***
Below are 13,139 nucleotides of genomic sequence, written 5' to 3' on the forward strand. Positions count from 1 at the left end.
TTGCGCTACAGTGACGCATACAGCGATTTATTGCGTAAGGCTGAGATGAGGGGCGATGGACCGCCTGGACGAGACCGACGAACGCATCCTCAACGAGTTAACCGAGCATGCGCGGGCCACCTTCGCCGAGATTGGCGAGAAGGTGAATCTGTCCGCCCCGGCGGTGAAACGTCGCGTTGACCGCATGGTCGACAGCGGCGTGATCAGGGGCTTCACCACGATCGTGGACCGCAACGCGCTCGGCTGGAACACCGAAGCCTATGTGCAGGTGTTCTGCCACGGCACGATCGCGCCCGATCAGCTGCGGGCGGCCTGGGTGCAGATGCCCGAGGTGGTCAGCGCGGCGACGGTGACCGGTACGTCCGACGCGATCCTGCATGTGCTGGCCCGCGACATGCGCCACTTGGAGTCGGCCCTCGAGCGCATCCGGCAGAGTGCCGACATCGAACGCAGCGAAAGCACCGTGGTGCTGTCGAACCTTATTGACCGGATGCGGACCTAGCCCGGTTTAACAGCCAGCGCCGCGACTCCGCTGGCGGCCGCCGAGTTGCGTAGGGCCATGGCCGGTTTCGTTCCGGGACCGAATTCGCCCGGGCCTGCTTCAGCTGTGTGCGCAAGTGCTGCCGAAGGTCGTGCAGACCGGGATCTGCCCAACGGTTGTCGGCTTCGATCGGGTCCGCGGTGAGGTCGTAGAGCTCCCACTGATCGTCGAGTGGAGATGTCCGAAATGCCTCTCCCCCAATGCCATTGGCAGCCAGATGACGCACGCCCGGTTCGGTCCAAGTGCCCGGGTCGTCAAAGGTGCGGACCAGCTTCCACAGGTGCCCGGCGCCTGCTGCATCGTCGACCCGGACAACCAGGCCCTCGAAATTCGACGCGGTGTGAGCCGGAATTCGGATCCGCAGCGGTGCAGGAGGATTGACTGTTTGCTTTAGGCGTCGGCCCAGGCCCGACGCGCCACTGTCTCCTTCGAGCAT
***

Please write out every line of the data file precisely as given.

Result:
Below are 13,139 nucleotides of genomic sequence, written 5' to 3' on the forward strand. Positions count from 1 at the left end.
TTGCGCTACAGTGACGCATACAGCGATTTATTGCGTAAGGCTGAGATGAGGGGCGATGGACCGCCTGGACGAGACCGACGAACGCATCCTCAACGAGTTAACCGAGCATGCGCGGGCCACCTTCGCCGAGATTGGCGAGAAGGTGAATCTGTCCGCCCCGGCGGTGAAACGTCGCGTTGACCGCATGGTCGACAGCGGCGTGATCAGGGGCTTCACCACGATCGTGGACCGCAACGCGCTCGGCTGGAACACCGAAGCCTATGTGCAGGTGTTCTGCCACGGCACGATCGCGCCCGATCAGCTGCGGGCGGCCTGGGTGCAGATGCCCGAGGTGGTCAGCGCGGCGACGGTGACCGGTACGTCCGACGCGATCCTGCATGTGCTGGCCCGCGACATGCGCCACTTGGAGTCGGCCCTCGAGCGCATCCGGCAGAGTGCCGACATCGAACGCAGCGAAAGCACCGTGGTGCTGTCGAACCTTATTGACCGGATGCGGACCTAGCCCGGTTTAACAGCCAGCGCCGCGACTCCGCTGGCGGCCGCCGAGTTGCGTAGGGCCATGGCCGGTTTCGTTCCGGGACCGAATTCGCCCGGGCCTGCTTCAGCTGTGTGCGCAAGTGCTGCCGAAGGTCGTGCAGACCGGGATCTGCCCAACGGTTGTCGGCTTCGATCGGGTCCGCGGTGAGGTCGTAGAGCTCCCACTGATCGTCGAGTGGAGATGTCCGAAATGCCTCTCCCCCAATGCCATTGGCAGCCAGATGACGCACGCCCGGTTCGGTCCAAGTGCCCGGGTCGTCAAAGGTGCGGACCAGCTTCCACAGGTGCCCGGCGCCTGCTGCATCGTCGACCCGGACAACCAGGCCCTCGAAATTCGACGCGGTGTGAGCCGGAATTCGGATCCGCAGCGGTGCAGGAGGATTGACTGTTTGCTTTAGGCGTCGGCCCAGGCCCGACGCGCCACTGTCTCCTTCGAGCAT